Or On How to Build a Forge in Your Driveway
Tell me: how does one forge virtually?
Yeah, you know: forging. Blacksmithing. Lighting things on fire, heating metal to aggressive temperatures and then hitting it with a hammer as hard as you can. That type of forging. How do you do it online?
Short answer: you don’t. Not that you couldn’t avatar your way through metal-molding techniques in Minecraft. But in real life, you can’t just wait beside two iron ingots and a stick on a table and expect a sword to appear.
Blacksmithing as a trade is intrinsically reliant on manipulating the physical properties of hard materials, and I’d waited four years to have enough free time in my course schedule to take a class to master this art.
And it was everything I wanted. I pounded. I hammered. I molded. I melted. I molded again.
But then the pandemic hit. Creative approaches to virtual learning aside, one does not simply forge without a physical forge. So, when the official call came through in late March that my school, Drake University, like so many others, was moving its classes online for the rest of my senior year, my—and my forging professor’s—worst fears were realized.
Needless to say, the course rerouted. Our final? Make cardboard sculptures.
It’s not the same.
For two glorious winter months, I had unparalleled access to historic coke forges, three anvils, oxyacetylene and MIG welders and a seemingly unlimited supply of steel alloy rods. I’d felt the metal and hammer in my hands, trained my eyes to recognize the colors of malleable steel, tweaked the torques and forces necessary to fulfill my artistic goals. It’s an experience not easily, if at all, replicated with a computer mouse. The fires of my soul were lit, and I refused to let COVID-19 quench them.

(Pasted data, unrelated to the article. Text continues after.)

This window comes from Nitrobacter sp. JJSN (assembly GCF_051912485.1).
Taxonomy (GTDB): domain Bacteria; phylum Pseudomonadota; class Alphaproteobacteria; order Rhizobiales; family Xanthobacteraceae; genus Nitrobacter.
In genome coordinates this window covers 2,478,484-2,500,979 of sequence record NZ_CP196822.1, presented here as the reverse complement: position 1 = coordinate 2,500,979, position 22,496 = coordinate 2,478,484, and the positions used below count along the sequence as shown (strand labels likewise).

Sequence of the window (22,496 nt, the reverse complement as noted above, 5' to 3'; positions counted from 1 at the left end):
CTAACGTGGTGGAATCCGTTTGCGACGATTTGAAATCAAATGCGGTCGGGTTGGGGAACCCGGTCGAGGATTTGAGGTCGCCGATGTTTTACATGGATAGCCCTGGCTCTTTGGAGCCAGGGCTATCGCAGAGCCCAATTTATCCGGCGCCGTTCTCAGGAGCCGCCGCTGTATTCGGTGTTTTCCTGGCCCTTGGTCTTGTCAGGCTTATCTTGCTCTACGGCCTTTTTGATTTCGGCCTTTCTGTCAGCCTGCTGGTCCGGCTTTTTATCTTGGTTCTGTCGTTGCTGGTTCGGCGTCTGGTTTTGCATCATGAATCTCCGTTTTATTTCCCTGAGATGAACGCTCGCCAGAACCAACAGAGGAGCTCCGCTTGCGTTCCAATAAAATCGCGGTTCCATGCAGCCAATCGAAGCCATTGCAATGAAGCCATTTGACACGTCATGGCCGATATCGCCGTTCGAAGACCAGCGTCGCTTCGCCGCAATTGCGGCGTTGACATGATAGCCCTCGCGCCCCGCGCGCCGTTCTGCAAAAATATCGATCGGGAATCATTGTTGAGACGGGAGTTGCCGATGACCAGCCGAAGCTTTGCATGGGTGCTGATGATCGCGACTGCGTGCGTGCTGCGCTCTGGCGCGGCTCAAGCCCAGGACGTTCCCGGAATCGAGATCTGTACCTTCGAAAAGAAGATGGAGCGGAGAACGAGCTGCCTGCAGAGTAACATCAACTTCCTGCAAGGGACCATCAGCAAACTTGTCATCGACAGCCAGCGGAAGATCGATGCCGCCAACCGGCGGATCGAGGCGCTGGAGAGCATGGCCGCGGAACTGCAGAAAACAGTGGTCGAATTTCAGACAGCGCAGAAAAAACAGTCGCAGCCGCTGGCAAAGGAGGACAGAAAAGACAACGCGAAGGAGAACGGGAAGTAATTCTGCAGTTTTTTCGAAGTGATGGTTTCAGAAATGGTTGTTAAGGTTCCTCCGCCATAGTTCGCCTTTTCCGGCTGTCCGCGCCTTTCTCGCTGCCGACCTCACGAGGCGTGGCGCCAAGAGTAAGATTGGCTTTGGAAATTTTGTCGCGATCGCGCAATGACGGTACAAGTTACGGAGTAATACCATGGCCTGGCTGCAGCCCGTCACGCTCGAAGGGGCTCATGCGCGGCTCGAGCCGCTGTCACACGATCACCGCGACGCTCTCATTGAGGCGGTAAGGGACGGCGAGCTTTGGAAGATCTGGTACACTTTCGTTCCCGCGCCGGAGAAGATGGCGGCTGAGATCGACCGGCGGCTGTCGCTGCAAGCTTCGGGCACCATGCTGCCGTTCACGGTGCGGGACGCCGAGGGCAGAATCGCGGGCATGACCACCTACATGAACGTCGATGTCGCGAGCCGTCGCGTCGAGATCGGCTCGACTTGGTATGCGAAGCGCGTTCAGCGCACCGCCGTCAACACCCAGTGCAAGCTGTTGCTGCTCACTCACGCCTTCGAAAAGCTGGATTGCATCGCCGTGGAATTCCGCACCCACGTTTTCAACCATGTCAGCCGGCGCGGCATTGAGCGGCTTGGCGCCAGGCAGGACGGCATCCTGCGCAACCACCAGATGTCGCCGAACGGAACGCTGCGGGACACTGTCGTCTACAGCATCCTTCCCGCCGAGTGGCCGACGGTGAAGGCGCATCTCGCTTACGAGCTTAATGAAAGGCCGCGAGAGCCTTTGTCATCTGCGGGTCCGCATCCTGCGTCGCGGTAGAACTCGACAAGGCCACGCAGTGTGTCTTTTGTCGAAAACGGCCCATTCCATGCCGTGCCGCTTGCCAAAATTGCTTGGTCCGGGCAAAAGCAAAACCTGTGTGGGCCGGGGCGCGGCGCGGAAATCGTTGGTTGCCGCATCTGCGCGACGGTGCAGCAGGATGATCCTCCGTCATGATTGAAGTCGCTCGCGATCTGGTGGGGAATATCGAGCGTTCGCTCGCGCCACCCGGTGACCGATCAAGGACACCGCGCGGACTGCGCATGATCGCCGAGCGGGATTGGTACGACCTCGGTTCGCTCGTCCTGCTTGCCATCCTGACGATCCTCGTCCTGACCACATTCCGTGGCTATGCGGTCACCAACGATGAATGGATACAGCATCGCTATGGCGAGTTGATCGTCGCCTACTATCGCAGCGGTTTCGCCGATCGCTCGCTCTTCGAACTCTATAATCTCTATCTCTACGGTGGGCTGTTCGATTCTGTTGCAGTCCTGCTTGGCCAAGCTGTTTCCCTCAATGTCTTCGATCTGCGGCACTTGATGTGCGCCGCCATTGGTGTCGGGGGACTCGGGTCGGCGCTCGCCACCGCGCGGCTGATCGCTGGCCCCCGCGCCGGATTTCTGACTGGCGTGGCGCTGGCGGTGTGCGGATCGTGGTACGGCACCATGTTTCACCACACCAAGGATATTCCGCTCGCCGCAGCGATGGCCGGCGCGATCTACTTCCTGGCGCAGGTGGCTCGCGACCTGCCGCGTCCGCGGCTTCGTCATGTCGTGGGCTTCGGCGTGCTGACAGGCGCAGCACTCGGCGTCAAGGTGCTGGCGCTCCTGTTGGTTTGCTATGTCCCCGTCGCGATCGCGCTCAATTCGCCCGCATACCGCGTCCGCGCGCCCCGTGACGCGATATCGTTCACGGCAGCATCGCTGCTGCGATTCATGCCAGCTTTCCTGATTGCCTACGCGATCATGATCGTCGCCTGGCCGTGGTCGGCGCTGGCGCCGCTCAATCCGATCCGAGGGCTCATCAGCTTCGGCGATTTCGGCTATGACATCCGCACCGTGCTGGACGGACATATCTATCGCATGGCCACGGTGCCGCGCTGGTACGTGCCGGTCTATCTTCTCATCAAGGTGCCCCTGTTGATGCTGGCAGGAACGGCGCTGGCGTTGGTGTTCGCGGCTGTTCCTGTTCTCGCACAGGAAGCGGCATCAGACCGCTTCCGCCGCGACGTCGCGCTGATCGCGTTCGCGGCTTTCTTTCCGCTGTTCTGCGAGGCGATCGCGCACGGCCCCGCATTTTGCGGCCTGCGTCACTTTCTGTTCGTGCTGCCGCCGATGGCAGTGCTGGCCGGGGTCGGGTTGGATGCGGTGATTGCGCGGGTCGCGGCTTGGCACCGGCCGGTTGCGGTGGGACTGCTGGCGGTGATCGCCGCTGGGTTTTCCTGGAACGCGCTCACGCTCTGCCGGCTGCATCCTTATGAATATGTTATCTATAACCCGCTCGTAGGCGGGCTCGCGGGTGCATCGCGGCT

I bought a forge.
Coping with Covid with Fire
It wasn’t an impulsive decision, but it wasn’t exactly premeditated on pure logic. I’d found a $190 propane forge on eBay, big enough to fire a sword but small enough to fit in my parent’s shed. I knew exactly what tools I needed, and I’d been trained on using a forge safely and effectively. Couple that education with a restlessness fueled by the potential prospect of spending the next four to six months in quarantine, and you have ideal conditions for semi-pyromania-fueled decisions.
Self-sufficiency is exhilarating, especially in times of crisis.
To some degree, my situation is similar to that which spawned the Victory Garden movements of World Wars I and II. American communities came together, both to cope with the stress associated with war and to alleviate collective anxieties around food supply since most resources were diverted to the front lines.